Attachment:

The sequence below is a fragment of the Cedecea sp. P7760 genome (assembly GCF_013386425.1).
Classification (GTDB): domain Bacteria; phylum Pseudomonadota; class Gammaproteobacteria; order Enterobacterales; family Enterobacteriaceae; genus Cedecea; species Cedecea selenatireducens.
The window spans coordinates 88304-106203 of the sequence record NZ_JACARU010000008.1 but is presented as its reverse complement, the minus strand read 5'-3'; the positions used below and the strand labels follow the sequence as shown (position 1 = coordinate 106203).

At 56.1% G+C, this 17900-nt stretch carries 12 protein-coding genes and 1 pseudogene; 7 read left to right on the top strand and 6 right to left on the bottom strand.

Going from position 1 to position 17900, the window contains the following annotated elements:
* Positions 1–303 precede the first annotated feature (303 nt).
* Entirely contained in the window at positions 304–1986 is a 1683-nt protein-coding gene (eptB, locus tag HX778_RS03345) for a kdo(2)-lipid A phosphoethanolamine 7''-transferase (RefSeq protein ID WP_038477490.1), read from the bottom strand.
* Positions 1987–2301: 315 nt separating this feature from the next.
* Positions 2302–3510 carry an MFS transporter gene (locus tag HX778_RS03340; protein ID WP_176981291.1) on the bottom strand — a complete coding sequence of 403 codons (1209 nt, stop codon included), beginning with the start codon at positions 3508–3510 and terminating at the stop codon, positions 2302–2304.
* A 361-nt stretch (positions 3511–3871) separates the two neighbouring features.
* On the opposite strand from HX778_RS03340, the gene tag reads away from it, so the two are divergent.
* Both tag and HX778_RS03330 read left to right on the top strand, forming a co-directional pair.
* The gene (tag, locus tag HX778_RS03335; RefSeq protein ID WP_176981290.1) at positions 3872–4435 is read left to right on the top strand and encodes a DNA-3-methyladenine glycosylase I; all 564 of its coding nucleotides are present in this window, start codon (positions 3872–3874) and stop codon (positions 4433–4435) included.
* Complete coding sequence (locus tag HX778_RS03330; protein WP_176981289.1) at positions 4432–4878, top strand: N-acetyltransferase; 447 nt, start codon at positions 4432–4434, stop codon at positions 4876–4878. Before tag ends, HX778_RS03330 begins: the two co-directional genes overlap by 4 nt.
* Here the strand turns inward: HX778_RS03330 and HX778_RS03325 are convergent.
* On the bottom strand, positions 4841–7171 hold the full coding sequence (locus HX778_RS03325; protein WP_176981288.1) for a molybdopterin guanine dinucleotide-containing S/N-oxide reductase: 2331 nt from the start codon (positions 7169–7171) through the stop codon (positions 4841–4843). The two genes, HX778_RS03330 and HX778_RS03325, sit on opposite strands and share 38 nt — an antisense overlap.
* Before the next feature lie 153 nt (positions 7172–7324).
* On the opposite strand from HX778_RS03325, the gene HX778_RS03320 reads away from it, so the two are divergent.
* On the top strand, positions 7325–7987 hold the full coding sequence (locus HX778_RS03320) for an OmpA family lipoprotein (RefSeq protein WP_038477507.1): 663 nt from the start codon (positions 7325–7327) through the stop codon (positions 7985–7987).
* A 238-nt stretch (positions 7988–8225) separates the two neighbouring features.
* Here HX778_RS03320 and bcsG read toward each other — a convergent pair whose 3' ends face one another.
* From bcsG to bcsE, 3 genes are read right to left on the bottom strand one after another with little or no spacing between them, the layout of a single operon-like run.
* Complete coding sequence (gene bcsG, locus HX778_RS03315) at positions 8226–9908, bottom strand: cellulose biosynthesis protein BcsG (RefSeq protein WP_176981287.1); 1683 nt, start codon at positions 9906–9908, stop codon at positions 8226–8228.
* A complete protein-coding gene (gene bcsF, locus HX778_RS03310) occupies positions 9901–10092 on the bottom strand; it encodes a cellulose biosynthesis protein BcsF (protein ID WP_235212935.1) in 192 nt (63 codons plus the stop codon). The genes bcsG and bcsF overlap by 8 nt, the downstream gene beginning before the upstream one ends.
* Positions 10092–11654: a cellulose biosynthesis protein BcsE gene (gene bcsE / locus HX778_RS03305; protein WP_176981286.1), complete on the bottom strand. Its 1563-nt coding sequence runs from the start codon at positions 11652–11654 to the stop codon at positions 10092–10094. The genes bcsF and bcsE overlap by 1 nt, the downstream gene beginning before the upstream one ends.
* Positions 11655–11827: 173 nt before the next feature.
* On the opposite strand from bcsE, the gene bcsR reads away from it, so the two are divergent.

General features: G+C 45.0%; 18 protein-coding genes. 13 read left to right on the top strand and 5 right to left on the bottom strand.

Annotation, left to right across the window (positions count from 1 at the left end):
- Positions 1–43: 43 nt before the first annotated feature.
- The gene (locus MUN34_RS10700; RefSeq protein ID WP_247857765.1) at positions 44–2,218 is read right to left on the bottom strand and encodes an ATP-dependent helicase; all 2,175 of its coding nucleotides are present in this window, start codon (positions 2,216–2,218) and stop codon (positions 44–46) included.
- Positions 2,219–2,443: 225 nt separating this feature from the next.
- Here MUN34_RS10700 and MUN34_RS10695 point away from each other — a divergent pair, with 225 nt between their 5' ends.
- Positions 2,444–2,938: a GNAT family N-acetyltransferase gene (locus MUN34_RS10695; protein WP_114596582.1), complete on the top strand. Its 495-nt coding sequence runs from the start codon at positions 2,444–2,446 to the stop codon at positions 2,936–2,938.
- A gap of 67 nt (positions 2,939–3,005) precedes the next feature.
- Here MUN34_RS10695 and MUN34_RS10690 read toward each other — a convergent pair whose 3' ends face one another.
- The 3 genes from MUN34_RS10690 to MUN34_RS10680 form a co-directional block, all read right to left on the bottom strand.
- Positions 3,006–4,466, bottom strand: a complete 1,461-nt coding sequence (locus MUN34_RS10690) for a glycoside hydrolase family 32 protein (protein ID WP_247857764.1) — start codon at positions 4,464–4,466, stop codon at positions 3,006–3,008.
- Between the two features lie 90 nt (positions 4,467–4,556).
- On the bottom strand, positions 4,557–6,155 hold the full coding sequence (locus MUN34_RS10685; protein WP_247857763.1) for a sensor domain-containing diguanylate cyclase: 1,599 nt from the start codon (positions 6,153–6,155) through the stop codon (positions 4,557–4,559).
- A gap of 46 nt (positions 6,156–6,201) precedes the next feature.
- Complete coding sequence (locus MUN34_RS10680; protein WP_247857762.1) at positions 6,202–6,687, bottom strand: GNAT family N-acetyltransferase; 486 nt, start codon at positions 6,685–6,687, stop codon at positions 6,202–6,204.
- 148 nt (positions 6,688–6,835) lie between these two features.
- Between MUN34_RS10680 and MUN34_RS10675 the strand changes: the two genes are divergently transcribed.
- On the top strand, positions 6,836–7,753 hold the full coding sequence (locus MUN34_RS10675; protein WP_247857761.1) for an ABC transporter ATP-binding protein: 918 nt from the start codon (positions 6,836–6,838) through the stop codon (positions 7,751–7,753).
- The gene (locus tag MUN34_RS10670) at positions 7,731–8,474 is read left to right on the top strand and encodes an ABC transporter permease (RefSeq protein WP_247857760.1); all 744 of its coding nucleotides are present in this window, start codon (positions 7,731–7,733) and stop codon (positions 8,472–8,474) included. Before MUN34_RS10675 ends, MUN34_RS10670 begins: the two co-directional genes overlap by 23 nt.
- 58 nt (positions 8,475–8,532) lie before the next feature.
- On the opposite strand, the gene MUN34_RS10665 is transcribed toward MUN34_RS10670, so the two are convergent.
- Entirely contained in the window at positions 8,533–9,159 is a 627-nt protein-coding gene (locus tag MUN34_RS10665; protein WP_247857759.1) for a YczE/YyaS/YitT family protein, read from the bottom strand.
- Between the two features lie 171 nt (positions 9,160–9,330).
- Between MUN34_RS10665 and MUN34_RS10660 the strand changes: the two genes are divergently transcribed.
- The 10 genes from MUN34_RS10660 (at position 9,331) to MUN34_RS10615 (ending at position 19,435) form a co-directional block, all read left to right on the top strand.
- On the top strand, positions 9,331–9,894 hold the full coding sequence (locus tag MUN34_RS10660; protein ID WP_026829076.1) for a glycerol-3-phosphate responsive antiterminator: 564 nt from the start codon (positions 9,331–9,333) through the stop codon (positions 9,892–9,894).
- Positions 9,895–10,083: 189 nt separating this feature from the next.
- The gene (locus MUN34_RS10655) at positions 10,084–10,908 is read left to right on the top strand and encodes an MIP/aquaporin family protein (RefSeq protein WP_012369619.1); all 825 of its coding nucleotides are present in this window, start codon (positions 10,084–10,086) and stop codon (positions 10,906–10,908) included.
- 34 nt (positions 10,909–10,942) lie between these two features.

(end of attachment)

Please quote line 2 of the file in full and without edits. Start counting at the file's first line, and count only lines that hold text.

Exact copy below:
Classification (GTDB): domain Bacteria; phylum Pseudomonadota; class Gammaproteobacteria; order Enterobacterales; family Enterobacteriaceae; genus Cedecea; species Cedecea selenatireducens.